Choose wisely and know when to walk away from money, say some of cleantech’s most promising young startups. The cautionary advice was one of many tips shared during the Cleantech Group forum held in Washington, D.C. last month, which featured a panel of rising stars brought together to reveal their “lessons learned.”
The roster of speakers included a maker of solar thermal collectors, a maker of bio-pesticides, a firm that uses IT to manage water pressure, and a maker of renewable acrylics. The panel’s moderator was Rob Day, a partner at Boston-based private equity firm Black Coral Capital.
The panelists recommended that firms seeking venture capital funding also consider three other key pieces of advice.
First, do not take money from just one investor. Instead, the panelists suggested taking smaller amounts from several sources in order to keep the varying interests of the venture capitalists in balance, particularly around issues like rate of return and dilution. Second, start-ups should only take money from investors with a strong, existing relationship to the young company because their participation on the company board can ‘make or break’ the partnership. And finally, fledgling companies should be highly selective when choosing investors and be willing to end the relationship if the investor’s strategic vision differs from the founder’s.
On the flip side, key takeaways for venture capitalists in this discussion is to develop relationships with rising cleantech startups early, before making an investment, and to gain their trust that your appointment to the company’s board of directors will be seamless.
Adam Kingdom, CEO of i20 Water, says he once thought “money was money,” but his view changed after going through several funding rounds. He now believes that board members inserted by venture capital firms can add value to companies beyond just the capital invested by the firm, so companies need to be very selective. i20’s products manage pressure in water distribution networks at utilities, creating a solution for leakage, a huge global problem. To date, the company has raised over $22 million in funding.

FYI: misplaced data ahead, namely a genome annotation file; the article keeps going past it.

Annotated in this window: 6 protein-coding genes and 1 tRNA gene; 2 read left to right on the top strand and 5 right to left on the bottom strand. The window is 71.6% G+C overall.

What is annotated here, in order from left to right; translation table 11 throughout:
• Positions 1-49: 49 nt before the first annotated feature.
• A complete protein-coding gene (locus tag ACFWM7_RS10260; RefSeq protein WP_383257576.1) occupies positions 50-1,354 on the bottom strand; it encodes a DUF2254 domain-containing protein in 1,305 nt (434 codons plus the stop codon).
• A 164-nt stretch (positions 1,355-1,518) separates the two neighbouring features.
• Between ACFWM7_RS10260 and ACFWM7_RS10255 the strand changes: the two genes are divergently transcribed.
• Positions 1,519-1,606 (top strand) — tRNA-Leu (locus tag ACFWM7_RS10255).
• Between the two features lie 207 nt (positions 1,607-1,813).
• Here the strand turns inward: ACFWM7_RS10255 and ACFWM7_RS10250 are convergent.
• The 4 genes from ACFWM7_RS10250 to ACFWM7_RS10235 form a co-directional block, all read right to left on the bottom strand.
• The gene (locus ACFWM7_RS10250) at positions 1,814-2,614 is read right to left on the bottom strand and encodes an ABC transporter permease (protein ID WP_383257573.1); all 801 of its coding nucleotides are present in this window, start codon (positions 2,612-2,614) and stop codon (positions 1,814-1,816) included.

Companies need to be cautious and approach investors as if entering into a long-term relationship, says Zvika Klier, CEO of Israel-based TIGI, a maker of solar thermal collectors. He councils that choosing the right investor has a significant impact on the future of the company, and shared that he only takes money from investors he already has a personal relationship with, who he knows will be exert a positive influence on the board. TIGI recently won the prestigious Intersolar Award and expects to start marketing its product in the first half of 2013. Klier said that he expects the company to raise additional funding to finance its growth.
There was general agreement on the panel that having only one investor has pitfalls. Black Coral Capital’s Rob Day agrees with the panelists who stated so. In a post-forum email, he wrote: “If you only have one major investor you’re completely beholden to them and their investment reserves, which may not be sufficient.” But, Day also points out that having too many investors on the board can be a distraction and lead to inefficient decision making. He said that having two to three major investors on the board probably brings the right balance of skills and networks to the boardroom, as well as the ability to resolve disputes.
Relationships are not just important for raising capital, but for accessing all types of partnerships, Day also points out. For example, OPX Biotechnologies’ strategic partnership with Dow Chemical lent the firm credibility in the marketplace, which is extremely important for a chemicals startup. The partnership brought along with it access to Dow’s customers and its capability to operate large plants, says panelist CEO Chaz Eggart. OPX Bio uses renewable feedstock in a biological process that produces known chemicals, such as acrylics used in household items. The company has raised $62 million in funding and plans to fund a series D round in the second quarter of 2013. Eggart said that the company will commercialize its products in either 2014 or 2015.
Venture capitalists’s partnership with the companies they invest in should include bringing with them a variety of industry relationships and expertise that is brought to bear for the benefit of the funded companies, in addition to access to other investors, notes Day.
However, OPX Bio’s Eggart said that venture capitalists can do a better job at leveraging knowledge and information across their portfolio companies. And i20’s Kingdom pointed out that a major, yet unanticipated, challenge early on was developing the sales resources and skills required to sell their IT product to conservative utilities, a skill set that the right investor may have been able to teach them.
Another interesting point raised during the panel by Marrone Bio Innovation’s CFO, Don Glidewell, was that investors have recently gotten very excited and knowledgeable about investing in the cross section of biotechnology and agriculture, a $44 billion market that’s being driven by the need to feed a huge growing population, he says. He noted that just a few years ago he had to spend a lot more time “educating” them about this market. Marrone Bio has raised $48 million to date and is currently funding its latest round, which will bring them to $60 million total.
To summarize the panel, Day pointed out that success in venture capital investing or running a cleantech startup, “all comes down to individual dialogues and relationships.”